Jump to content

Recommended Posts

Buggy games don't matter, so long as their souls are pure gold. I'd rather play a buggy game with an awesome core than a mediocre, yawn-inducing game that runs without issues, but I'll forget in a few months. The former, you can fix with patches - not to mention, the community will probably patch it and continue to do so for years. If a great game comes out with bugs, I still buy the game, I just wait for a few patches, then I make the buy - at full price. The yawn-inducing game that runs like butter, however, may not be "fixable". Just sayin...

 

Granted, I don't play console games, so I don't know if those games can be updated.

"To be, or not to be a real RPG, that is the question.

Whether tis nobler in the mind to suffer the slings and arrows

or outrageous action... or by taking up arms against a sea of crap and by opposing: end them."

Link to post
Share on other sites

I obviously think bugs should be pointed out in reviews and whatnot, and devs should obviously try to have as bug-free games as possible. But it's not something that bothers me a whole lot unless it's actively preventing me from actually playing the game. Perhaps that comes from growing up during a time with games where it was considered a success to get them installed and running at all, hehe.

 

But yeah, I'll much rather take buggy but ambitious games that push the limits a bit over "polished products" that play it safe. So the whole "omg Obsidian's game are so buggy" thing has never bothered me personally. Same with Troika when they were around.

Listen to my home-made recordings (some original songs, some not): http://www.youtube.c...low=grid&view=0

Link to post
Share on other sites

I used to be a wide-eyed idealist like you a long time ago. These days however, having an unpolished glitchy mess is inexcusable for me, not to mention a financial disaster. You make it sound like there are only two options, but it's not a black and white world, there are plenty of good, interesting and fun games that are polished(and obviously the opposite is also true). I find that I have a better overall experience by focusing on those games and ignoring either extreme of the boring-unpolished scale.

 

Oh and general clunkyness/unresponsiveness/lack of polish annoys me a lot more than the odd bug or glitch. You can just feel it when a game had enough time in the oven or was just thrown out there half-baked.

Edited by Purkake
Link to post
Share on other sites

I like points in all these responses. I'm bringing this up not because I believe there are only two options, but rather that even mighty Bioware wrestles with insane deadlines that make their games suffer in SOME way (cf. DA2). Not every company is Blizzard and gets to fine tune, polish and QA the thing to their hearts content. And other than massively supported AAA titles and flawless casual games (Plants vs. Zombies), it's difficult to produce a game in the middle tier that doesn't compromise in some way. But this brings up an interesting question: should obsidian games be shorter in order to make sure all elements are firing on all cylinders? and by how much? Should a 40 hr game be 30 hr. Or if hours cut doesn't equate to the same proportion of development time, what about areas? Should there be 3 large towns instead of 4? Should there be fewer bosses, fewer NPCs, fewer romantic options?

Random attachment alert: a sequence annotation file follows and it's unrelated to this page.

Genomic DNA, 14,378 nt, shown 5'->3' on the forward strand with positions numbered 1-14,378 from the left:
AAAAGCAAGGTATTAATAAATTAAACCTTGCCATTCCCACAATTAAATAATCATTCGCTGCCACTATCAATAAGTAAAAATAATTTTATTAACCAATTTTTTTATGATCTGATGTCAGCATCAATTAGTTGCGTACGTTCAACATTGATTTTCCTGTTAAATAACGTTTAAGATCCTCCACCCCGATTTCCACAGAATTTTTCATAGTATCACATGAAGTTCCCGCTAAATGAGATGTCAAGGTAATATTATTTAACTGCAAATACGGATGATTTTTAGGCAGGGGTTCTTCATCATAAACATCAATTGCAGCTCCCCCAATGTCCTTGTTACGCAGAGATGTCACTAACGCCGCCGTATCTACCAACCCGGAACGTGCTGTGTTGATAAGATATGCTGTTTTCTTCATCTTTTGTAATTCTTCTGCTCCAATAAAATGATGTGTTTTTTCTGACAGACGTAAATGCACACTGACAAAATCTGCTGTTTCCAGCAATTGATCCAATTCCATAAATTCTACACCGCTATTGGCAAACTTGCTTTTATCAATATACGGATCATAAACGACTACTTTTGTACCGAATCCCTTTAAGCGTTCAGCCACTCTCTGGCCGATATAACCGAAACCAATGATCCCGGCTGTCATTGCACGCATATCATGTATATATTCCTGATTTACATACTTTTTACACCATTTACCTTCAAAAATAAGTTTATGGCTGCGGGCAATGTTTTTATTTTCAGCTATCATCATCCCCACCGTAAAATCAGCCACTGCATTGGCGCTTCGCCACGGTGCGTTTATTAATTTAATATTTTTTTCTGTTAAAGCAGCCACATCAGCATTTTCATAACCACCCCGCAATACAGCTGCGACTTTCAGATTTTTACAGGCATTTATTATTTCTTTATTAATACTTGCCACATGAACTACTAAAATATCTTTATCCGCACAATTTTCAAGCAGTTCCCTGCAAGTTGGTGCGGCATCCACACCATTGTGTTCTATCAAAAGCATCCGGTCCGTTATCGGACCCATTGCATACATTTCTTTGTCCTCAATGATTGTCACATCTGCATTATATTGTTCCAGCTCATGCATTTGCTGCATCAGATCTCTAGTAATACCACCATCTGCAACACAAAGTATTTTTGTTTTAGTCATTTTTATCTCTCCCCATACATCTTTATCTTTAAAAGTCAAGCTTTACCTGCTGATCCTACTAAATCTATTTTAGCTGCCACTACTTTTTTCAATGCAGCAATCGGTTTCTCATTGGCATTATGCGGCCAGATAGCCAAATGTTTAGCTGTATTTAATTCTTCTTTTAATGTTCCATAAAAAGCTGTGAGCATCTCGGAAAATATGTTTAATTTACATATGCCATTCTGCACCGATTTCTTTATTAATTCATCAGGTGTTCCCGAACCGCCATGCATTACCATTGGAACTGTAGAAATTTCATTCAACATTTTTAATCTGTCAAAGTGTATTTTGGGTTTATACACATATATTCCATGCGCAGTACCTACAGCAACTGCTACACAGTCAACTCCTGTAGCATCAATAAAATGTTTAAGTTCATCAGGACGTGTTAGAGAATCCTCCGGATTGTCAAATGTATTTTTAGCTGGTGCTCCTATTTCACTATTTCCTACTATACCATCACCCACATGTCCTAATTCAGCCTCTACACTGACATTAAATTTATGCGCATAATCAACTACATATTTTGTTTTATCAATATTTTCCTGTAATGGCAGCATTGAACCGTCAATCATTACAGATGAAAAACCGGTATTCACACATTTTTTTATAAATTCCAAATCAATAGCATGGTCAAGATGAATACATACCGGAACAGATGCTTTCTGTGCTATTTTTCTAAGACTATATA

"To be, or not to be a real RPG, that is the question.

Whether tis nobler in the mind to suffer the slings and arrows

or outrageous action... or by taking up arms against a sea of crap and by opposing: end them."

Link to post
Share on other sites

Without naming any names(that will get bloody), the results vary widely from company to company even when given equal development time.

 

Moving on to names, I made some suggestions for Obsidian's future back on the DS3 board a few weeks ago. This is what I posted:

I'm not saying that I wouldn't like to have done things to make everyone happy, but I also have a clear understanding of what the realistic alternatives were in actually developing the game, which is a benefit of knowledge that a developer gets that fans don't. Not that it should matter to you guys, since you pay 60 bucks for the game regardless of the development circumstances.